When you were growing up, was there someone you looked to for guidance? Perhaps, you were simply mesmerized by a teacher and the way they were able to command the classroom. Maybe, the neighbor who knew everything there was to know about gardening, was a person you found yourself shadowing. One might say that you were mentored by these folks, intentionally or otherwise. Mentors are an important part of our culture, without them there is an incredible amount of information that would be lost. To pass along what we know how to do, to the next generation, helps to ensure that traditions can live beyond our lifespan. But it’s more than that. When someone takes another under their wing, they are not only doing so to share information but to aid the underling in the absorption, processing and utilization of said information. There are strong bonds being built through those connections. We teach each other to value each other.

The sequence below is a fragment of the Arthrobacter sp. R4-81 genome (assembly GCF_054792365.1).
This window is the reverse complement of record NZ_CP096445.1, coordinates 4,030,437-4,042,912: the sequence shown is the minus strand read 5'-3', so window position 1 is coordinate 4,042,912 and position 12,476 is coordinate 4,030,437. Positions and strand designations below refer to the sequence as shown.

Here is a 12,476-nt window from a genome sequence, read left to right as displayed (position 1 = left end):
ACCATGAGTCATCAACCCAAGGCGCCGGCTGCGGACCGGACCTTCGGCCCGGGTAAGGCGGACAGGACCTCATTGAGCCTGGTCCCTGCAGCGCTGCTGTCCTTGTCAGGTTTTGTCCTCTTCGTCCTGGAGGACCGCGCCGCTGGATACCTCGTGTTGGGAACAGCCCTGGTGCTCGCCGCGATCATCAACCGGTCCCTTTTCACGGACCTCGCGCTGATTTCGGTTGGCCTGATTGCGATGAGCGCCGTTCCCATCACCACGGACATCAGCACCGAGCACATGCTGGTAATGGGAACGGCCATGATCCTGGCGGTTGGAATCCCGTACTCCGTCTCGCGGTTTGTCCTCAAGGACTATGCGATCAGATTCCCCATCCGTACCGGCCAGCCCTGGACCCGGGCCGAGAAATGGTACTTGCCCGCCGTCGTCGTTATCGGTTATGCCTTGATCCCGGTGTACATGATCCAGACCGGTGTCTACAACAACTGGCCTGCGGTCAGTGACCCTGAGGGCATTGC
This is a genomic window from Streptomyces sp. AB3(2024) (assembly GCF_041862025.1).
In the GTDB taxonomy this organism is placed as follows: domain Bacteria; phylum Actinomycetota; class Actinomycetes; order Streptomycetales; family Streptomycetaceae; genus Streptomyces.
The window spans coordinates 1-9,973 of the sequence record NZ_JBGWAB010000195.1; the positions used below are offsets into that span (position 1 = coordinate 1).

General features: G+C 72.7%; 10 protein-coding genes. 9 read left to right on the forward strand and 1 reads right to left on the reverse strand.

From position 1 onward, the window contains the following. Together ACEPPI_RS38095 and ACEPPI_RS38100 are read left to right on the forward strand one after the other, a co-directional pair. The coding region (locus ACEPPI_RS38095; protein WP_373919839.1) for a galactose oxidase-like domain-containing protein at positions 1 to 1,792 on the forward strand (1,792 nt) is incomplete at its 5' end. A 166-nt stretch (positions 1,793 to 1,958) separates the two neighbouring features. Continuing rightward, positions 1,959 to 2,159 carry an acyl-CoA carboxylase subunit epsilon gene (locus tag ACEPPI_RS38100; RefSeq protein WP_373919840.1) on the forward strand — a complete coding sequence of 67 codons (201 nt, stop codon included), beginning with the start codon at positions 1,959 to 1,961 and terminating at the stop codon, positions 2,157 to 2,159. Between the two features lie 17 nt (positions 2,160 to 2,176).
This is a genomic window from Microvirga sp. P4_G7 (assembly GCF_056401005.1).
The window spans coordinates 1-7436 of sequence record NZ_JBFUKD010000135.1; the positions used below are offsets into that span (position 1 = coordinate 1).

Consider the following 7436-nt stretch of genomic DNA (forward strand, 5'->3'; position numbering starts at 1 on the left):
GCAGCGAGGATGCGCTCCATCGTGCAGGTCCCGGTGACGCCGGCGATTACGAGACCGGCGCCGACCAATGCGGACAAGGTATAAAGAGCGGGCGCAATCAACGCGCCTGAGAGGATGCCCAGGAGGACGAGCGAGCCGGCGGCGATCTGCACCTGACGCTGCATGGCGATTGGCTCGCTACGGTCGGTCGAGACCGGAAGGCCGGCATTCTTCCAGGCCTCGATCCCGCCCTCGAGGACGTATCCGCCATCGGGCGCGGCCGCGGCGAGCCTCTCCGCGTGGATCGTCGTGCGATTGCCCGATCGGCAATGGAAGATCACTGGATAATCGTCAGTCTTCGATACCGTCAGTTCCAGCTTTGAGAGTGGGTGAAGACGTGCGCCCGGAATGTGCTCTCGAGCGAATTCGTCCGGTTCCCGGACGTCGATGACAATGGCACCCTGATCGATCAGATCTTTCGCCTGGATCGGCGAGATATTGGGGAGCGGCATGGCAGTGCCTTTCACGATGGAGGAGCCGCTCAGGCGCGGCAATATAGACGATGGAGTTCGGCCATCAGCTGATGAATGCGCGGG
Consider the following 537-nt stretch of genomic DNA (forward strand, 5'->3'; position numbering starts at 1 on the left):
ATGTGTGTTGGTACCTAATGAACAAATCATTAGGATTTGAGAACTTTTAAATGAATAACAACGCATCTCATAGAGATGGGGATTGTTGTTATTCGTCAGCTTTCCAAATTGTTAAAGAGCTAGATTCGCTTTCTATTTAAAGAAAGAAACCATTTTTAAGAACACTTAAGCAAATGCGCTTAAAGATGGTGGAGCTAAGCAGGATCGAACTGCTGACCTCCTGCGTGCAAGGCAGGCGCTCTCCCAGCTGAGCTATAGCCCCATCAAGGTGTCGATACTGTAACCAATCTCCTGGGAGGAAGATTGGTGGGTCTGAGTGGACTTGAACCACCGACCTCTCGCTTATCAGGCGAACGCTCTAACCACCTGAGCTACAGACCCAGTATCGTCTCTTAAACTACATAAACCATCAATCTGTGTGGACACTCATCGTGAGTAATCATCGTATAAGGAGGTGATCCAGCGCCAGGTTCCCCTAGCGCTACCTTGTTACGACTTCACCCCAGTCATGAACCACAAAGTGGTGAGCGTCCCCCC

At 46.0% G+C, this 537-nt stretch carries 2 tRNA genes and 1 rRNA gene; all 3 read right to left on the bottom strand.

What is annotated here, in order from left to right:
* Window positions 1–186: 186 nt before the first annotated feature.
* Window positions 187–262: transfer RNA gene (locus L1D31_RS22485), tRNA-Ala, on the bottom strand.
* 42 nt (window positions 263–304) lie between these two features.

I read a quote once that said that without ART, the earth would be nothing more than EH. That’s not the exact quote but it makes sense. I mean, I you took the ART of out the word EARTH, then you would be left with EH. . Yeah, I figured that you “got it” but I wanted to drive the point home.